On Her Majesty's secret service - children stay mum ahead of royal visit
A group of schoolchildren were among Her Majesty's secret service ahead of Queen Elizabeth II's visit to Northern Ireland.
While a select few had already been aware of the royals' impending tour, the visit only became common knowledge on Monday.
Grace Higgins (9) from The Irish Society's Primary School in Coleraine presented a bouquet of flowers to the monarch, while Chloe Walker (10) from Ballycastle Integrated Primary School gave her a hand-crafted wooden bowl.
The girls told the Irish Independent they were sworn to secrecy about the royal couple's visit to the North, even though they knew two weeks before anybody else.
"My friend accidentally found out, and I told her not to tell anyone," Grace said.
"It was so hard to keep it a secret," she admitted.
"All my friends were asking: 'Why are you off next Tuesday?'.
"We had to give in a note [to school] saying we'd have to be off, and I couldn't tell anyone why," Chloe added.
The Queen had arrived at Hillsborough on Monday evening, already demonstrating her sharp wit when meeting the North's Deputy First Minister, Martin McGuinness.
When he asked how she was, she replied: "Well, I'm still alive."
The Queen and her husband Prince Philip are in the North as part of her 90th birthday celebrations. Yesterday morning, she chatted with local artists, volunteers and staff at the Giant's Causeway Visitor Centre.
It was the first time the monarch had visited the world-renowned attraction.
But for Trevor Woods of Mount Ida Pottery, it was the second time he has met the monarch.
"I met her back in 1977," he told the Irish Independent.
"That was a lovely opportunity then...That was 39 years ago, and she still does this every day," he marvelled.
"At 90 years of age, this could be the last time she visits Northern Ireland," he added.
Despite the secrecy surrounding the visit, resourceful tourists managed to climb on to the windows of the visitor centre to catch a glimpse of proceedings below.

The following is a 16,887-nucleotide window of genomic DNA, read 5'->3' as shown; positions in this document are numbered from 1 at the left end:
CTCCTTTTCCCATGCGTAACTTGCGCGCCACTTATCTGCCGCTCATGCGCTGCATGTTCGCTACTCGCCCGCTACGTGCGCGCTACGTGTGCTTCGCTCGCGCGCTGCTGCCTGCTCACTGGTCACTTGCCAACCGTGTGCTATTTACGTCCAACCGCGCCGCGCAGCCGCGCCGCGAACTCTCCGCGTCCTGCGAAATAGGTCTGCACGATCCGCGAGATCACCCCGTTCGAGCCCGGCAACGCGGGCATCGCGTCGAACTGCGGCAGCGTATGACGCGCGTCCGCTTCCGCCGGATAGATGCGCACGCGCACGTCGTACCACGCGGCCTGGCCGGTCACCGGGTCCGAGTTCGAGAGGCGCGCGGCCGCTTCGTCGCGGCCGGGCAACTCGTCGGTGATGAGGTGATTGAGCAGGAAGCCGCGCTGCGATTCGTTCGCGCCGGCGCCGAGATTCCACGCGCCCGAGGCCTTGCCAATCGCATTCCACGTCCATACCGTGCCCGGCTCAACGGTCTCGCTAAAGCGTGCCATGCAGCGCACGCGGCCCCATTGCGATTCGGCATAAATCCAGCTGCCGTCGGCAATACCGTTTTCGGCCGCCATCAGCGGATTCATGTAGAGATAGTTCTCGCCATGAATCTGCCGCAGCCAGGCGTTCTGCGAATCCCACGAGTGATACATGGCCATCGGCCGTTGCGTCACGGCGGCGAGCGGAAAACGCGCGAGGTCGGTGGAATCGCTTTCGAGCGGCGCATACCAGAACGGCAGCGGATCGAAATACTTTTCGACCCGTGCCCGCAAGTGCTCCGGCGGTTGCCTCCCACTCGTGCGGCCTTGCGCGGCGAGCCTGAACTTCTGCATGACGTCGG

While selfies were out of the question, rules about decorum didn't stop Prince Philip having a laugh.
Joshua Byrant (10), from Portstewart, also met the royal party and said the prince was all too ready to entertain.
The youngster presented him with a hand-crafted oak bowl inspired by the Co Antrim landscape.
"When he took the bowl, he pretended to almost drop it because it was really, really heavy," Joshua said.
"None of my friends will believe me, but luckily my mum got loads of photos."
The royals then stepped outside to the iconic causeway stones, before attending a Somme memorial service in Bushmills village.
Later in the day, the couple had a private lunch at Royal Portrush Golf Club, followed by a steam train trip from Coleraine to Bellarena, Co Derry. As the royal train sped past, crowds of onlookers lined the tracks, clutching Union Jacks and cheering.
The visit is the Queen's first public engagement since British voters' shock decision to leave the EU.
While officials wouldn't be drawn on whether she discussed Brexit with local politicians, she met First Minister Arlene Foster and Ian Paisley Junior yesterday.
Meanwhile, Terence Brannigan of Tourism Northern Ireland said he was "delighted" to show the royal couple what the region had to offer.